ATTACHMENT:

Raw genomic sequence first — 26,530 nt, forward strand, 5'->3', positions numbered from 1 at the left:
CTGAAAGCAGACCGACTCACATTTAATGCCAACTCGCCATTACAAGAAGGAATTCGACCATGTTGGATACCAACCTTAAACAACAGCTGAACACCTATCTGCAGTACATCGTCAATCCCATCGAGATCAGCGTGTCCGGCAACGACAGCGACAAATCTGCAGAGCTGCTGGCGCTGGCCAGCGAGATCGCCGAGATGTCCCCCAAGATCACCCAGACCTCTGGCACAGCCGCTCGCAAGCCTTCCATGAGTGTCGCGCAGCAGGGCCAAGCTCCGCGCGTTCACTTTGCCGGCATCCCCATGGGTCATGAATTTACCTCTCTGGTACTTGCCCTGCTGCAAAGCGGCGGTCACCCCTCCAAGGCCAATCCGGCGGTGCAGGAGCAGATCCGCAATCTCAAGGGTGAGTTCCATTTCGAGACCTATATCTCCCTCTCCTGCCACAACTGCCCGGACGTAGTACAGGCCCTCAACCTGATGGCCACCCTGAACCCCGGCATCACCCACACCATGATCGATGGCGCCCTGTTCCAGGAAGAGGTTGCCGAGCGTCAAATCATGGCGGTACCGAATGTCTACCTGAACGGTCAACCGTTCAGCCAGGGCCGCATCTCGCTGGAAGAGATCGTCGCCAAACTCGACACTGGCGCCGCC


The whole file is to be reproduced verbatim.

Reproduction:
Raw genomic sequence first — 26,530 nt, forward strand, 5'->3', positions numbered from 1 at the left:
CTGAAAGCAGACCGACTCACATTTAATGCCAACTCGCCATTACAAGAAGGAATTCGACCATGTTGGATACCAACCTTAAACAACAGCTGAACACCTATCTGCAGTACATCGTCAATCCCATCGAGATCAGCGTGTCCGGCAACGACAGCGACAAATCTGCAGAGCTGCTGGCGCTGGCCAGCGAGATCGCCGAGATGTCCCCCAAGATCACCCAGACCTCTGGCACAGCCGCTCGCAAGCCTTCCATGAGTGTCGCGCAGCAGGGCCAAGCTCCGCGCGTTCACTTTGCCGGCATCCCCATGGGTCATGAATTTACCTCTCTGGTACTTGCCCTGCTGCAAAGCGGCGGTCACCCCTCCAAGGCCAATCCGGCGGTGCAGGAGCAGATCCGCAATCTCAAGGGTGAGTTCCATTTCGAGACCTATATCTCCCTCTCCTGCCACAACTGCCCGGACGTAGTACAGGCCCTCAACCTGATGGCCACCCTGAACCCCGGCATCACCCACACCATGATCGATGGCGCCCTGTTCCAGGAAGAGGTTGCCGAGCGTCAAATCATGGCGGTACCGAATGTCTACCTGAACGGTCAACCGTTCAGCCAGGGCCGCATCTCGCTGGAAGAGATCGTCGCCAAACTCGACACTGGCGCCGCC